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Potato Sustainability Alliance: ‘The most important time for agriculture’

This article was written by John Mesko, Executive Director, Potato Sustainability Alliance (PSA) and first published as a blog post on the PSA website here

I’ve been farming, talking with farmers, or supporting those who support farmers for my entire life. From growing up on a farm to selling seed and crop protection, to education, to sustainability, and farming myself, I’ve had the distinct honor of being involved in just about every aspect of the farming industry. There’s never been a better, more exciting time to be in agriculture.

The topic of sustainability and all of its relatives – regenerative, climate-smart, and resource positive – are the hottest focus in agriculture right now. These initiatives are growing in popularity and influence because of the legitimate promise that farming practices can change the world. Despite many years and incredible investments in education and incentives, climate-smart practices are not being adopted as fast as climate experts tell us they need to be. 

It seems everyone wants to know more about farmers’ practices and decisions. In the food and agriculture sustainability world, system gains come from farmers making changes, improving sustainability on their farms. Everyone wants to be able to claim they helped make it happen. Collectively, we forget an essential element in this discussion – farmers are people, too!

Understanding the agronomic, economic, and production realities a farmer faces is required to support systems that bring about sustainability improvements. Farmers will not choose to do something on their farm that causes them to lose productivity or profit. The reality is that farmers make decisions with other factors in mind, including agronomics and economics.

We all, farmers or not, make choices based on more than just dollars and cents. For example, all cars take us from point A to B, but we don’t all buy the least expensive car. Price is just one consideration. In our decision grid, we also include factors such as brand reputation, features, color, etc… Even smaller purchases require a more nuanced decision process. We might like a particular brand or clothing style because we like how we look or feel in them, and we might be willing to pay a little more for that.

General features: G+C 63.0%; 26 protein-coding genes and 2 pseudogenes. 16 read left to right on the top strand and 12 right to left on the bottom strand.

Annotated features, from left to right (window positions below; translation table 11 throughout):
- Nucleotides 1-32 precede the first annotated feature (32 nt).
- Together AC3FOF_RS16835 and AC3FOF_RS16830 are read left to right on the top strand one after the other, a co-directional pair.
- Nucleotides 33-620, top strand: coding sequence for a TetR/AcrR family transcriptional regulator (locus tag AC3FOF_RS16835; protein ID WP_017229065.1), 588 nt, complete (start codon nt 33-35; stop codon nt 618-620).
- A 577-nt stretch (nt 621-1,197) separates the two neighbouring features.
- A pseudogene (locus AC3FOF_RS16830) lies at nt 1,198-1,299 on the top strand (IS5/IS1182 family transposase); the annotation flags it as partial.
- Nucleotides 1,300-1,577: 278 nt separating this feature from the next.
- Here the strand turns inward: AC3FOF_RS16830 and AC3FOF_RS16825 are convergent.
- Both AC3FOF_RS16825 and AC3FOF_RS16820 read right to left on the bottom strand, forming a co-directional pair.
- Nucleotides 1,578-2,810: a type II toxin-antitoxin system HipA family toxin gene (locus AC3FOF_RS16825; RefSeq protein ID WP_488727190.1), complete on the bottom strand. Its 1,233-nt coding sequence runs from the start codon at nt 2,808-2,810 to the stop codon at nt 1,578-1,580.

If this is true about cars and clothes, how much more should it be true when we encourage farmers to change production practices, which can impact a farm business’s success? We need to do more than just put the decision in terms of costs, profits, and yields. We need to better understand the full picture, the personal motivations, and the drivers farmers consider when making changes to how they farm. We need to stop telling farmers how to farm and better understand why they farm, their hopes and dreams for the future, and how they see themselves on the land.

The folks at Farm Journal’s Trust in Food initiative are leading the way in thinking about farmers holistically. In addition to crunching numbers to help farmers understand and recognize the value of implementing climate-smart farming practices, they are exploring the “Human Dimensions” of farmer practice change. They endeavor to support farmers in all aspects of decision-making. Understanding the full picture of what goes into a farmer making choices is the first step to working with them instead of talking to them.

We all know farming is hard work, and our global society depends on our ability to work as an industry, farmers, suppliers, food companies, and consumers to bring about a sustainable future for our world. There has never been a better time to work in agriculture.

Source: Potato Sustainability Alliance

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